The international treaties of human rights constitute a particularity in the international law because their main bearer are not the states, but rather the individuals inside the state parties. The state parties, as addresses of the international instruments, have specific duties emanated from the human rights and, therefore, have become a key element for their effectivity. The international human rights have the character of typical international dispositions. However, the particular content of the international human rights has enabled them to have a different compliance at the municipal level and it could raise a claim of the ideal dimension that they guarantee. This could contradict the predominant positivistic conception of the international law. This strict positive approach has been challenged by the use of the proportionality test.
The purpose of this paper is to examine the role of cities in attempting to stop climate change and their constitutional ability to perform international agreements in the light of state constitutional provisions.
The role of morality in legal interpretation is unclear and contested. According to the positivistic separation thesis, there is no necessary connection between law and morality, while non-positivists hold that there is a necessary connection. ‘Morality’ typically refers, in this context, to correct morality. From the standpoint of correct morality, a moral norm is correct if and to the extent that it can be morally justified, independent from any authoritative issuance and/or social efficacy. By contrast, positive morality consists of a collectively held belief that something is moral or not. Positive morality is an empirical fact. The question arises which role which kind of morality can play in either positivistic and non-positivistic reconstructions of legal argumentation.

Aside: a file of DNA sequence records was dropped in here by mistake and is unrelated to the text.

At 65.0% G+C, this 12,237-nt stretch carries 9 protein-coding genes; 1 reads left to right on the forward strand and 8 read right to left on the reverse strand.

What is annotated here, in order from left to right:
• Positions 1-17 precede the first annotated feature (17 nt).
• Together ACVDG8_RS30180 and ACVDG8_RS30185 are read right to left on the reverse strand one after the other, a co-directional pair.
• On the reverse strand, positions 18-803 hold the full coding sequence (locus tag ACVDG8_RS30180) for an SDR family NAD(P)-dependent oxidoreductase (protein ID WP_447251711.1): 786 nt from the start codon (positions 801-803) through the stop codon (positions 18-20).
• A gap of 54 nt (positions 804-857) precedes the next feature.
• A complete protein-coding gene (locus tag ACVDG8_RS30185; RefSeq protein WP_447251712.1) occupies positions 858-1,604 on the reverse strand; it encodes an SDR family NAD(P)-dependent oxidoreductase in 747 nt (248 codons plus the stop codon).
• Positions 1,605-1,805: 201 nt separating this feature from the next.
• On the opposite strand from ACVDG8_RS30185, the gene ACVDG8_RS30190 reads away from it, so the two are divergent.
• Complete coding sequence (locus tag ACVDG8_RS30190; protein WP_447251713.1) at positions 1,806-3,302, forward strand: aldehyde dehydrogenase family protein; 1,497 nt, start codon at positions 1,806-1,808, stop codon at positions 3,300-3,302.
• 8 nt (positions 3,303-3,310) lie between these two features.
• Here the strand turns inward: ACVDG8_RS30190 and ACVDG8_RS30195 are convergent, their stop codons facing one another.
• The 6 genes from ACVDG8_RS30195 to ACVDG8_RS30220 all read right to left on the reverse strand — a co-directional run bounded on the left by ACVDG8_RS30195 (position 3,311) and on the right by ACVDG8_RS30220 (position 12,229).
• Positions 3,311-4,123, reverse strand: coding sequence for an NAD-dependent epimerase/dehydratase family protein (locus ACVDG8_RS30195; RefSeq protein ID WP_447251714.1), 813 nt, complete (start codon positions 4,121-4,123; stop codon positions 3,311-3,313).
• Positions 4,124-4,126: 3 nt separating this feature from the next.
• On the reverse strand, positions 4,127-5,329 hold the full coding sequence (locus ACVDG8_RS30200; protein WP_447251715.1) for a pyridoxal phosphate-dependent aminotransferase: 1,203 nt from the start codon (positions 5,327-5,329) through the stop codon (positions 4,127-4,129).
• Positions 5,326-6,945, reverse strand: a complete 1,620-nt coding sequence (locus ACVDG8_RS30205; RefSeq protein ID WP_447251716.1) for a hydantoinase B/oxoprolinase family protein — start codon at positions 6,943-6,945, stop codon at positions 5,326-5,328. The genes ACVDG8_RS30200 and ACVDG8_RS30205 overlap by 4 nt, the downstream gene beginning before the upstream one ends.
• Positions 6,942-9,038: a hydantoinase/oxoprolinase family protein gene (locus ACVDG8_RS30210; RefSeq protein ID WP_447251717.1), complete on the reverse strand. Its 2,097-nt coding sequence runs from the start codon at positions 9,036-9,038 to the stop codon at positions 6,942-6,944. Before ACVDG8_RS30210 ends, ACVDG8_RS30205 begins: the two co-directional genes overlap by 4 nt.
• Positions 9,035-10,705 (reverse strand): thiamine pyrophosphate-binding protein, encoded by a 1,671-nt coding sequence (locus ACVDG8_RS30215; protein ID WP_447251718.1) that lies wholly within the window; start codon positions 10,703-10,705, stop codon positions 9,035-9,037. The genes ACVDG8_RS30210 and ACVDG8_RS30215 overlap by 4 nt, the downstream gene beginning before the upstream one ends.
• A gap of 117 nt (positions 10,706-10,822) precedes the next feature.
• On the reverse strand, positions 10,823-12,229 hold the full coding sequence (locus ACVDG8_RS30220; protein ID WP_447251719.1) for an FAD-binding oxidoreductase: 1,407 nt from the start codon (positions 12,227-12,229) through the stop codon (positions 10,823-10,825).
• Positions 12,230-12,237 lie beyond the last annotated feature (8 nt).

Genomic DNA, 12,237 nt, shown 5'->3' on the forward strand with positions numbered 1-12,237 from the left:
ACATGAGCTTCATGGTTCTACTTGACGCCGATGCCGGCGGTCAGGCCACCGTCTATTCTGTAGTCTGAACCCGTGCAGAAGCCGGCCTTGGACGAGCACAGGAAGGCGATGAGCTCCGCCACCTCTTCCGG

One of the problems of legal theory raised by the rights of nature is to determine their status. According to a fairly common and widespread definition, law regulates human conduct and organizes human societies. How can we think that law can regulate the conduct of nature or of elements of nature? To speak of the rights of nature is therefore ultimately to organize the life of humans and not of nature itself. As early as the 1970s, critics asked how these rights could be known? Who speaks for nature and what legal ontology implies admitting that nature must have a voice? It will still be humans who give a voice to nature and it will still be humans who act for nature. The problem is that nature does not exist. It is either a concept or a fiction. From this, some conclude that the rights of nature can only be natural rights and thus a reintroduction of morality into law.
This paper examines scenario analysis, a new argumentation technique used by the BVerfGE in recent high-profile cases, such as the so-called climate protection case (Klimaschutz) and other decisions on the fundamental right to intergenerational justice (Grundrecht auf Generationengerechitgkeit). After explaining the basic inferential structures involved in scenario analysis (e.g., identifying stakeholders and driving forces and isolating focal points, to name a few), the paper outlines a normative model for rational scenario design. In particular, the argument focuses on denoising and debiasing techniques to avoid unwanted variability, statistically unsound reasoning, and unrealistic scenarios. The normative model is used as a lens for evaluating the arguments developed by the BVerfGE.
In my talk, I will investigate benefits, risks and prospects of the use of AI in courts, in particular in the decision-making phase. After a brief explanation of the difference between “expert systems” and “machine learning”, I will distinguish between two types of AI tools currently used in the field of justice: predictive case law analysis tools, which manage sentences through machine learning techniques, and risk assessment tools, used to predict future criminal behaviors, which are mostly diffused in the North American judicial systems. I will argue that while the first ones are essentially unable to substitute the judge’s decision-making, as this would illogically lead to substitute a “decision” with a “prediction”, the second ones instead are suitable for their intended function, namely, to make statistical predictions about future facts.